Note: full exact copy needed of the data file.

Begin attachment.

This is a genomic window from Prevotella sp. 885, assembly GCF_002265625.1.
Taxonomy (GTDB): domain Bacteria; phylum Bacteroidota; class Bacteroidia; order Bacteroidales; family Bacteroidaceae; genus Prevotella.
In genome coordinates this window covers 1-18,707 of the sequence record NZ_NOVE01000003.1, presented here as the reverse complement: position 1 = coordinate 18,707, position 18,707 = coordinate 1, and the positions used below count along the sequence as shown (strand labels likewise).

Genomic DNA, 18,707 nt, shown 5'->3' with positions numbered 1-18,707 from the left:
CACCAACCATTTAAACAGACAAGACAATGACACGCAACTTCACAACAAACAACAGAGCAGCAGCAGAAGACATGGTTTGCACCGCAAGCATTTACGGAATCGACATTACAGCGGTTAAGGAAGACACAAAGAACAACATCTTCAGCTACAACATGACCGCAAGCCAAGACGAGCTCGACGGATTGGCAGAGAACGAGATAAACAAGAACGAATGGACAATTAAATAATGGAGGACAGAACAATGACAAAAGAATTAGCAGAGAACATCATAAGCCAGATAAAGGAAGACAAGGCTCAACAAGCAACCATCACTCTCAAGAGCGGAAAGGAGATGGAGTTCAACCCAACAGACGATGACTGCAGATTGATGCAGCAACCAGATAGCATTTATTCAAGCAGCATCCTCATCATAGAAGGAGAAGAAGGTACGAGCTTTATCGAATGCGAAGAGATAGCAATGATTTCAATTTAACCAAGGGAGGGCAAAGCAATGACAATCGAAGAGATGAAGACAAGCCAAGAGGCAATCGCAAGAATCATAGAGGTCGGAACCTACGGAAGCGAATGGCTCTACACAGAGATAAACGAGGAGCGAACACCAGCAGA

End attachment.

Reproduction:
This is a genomic window from Prevotella sp. 885, assembly GCF_002265625.1.
Taxonomy (GTDB): domain Bacteria; phylum Bacteroidota; class Bacteroidia; order Bacteroidales; family Bacteroidaceae; genus Prevotella.
In genome coordinates this window covers 1-18,707 of the sequence record NZ_NOVE01000003.1, presented here as the reverse complement: position 1 = coordinate 18,707, position 18,707 = coordinate 1, and the positions used below count along the sequence as shown (strand labels likewise).

Genomic DNA, 18,707 nt, shown 5'->3' with positions numbered 1-18,707 from the left:
CACCAACCATTTAAACAGACAAGACAATGACACGCAACTTCACAACAAACAACAGAGCAGCAGCAGAAGACATGGTTTGCACCGCAAGCATTTACGGAATCGACATTACAGCGGTTAAGGAAGACACAAAGAACAACATCTTCAGCTACAACATGACCGCAAGCCAAGACGAGCTCGACGGATTGGCAGAGAACGAGATAAACAAGAACGAATGGACAATTAAATAATGGAGGACAGAACAATGACAAAAGAATTAGCAGAGAACATCATAAGCCAGATAAAGGAAGACAAGGCTCAACAAGCAACCATCACTCTCAAGAGCGGAAAGGAGATGGAGTTCAACCCAACAGACGATGACTGCAGATTGATGCAGCAACCAGATAGCATTTATTCAAGCAGCATCCTCATCATAGAAGGAGAAGAAGGTACGAGCTTTATCGAATGCGAAGAGATAGCAATGATTTCAATTTAACCAAGGGAGGGCAAAGCAATGACAATCGAAGAGATGAAGACAAGCCAAGAGGCAATCGCAAGAATCATAGAGGTCGGAACCTACGGAAGCGAATGGCTCTACACAGAGATAAACGAGGAGCGAACACCAGCAGA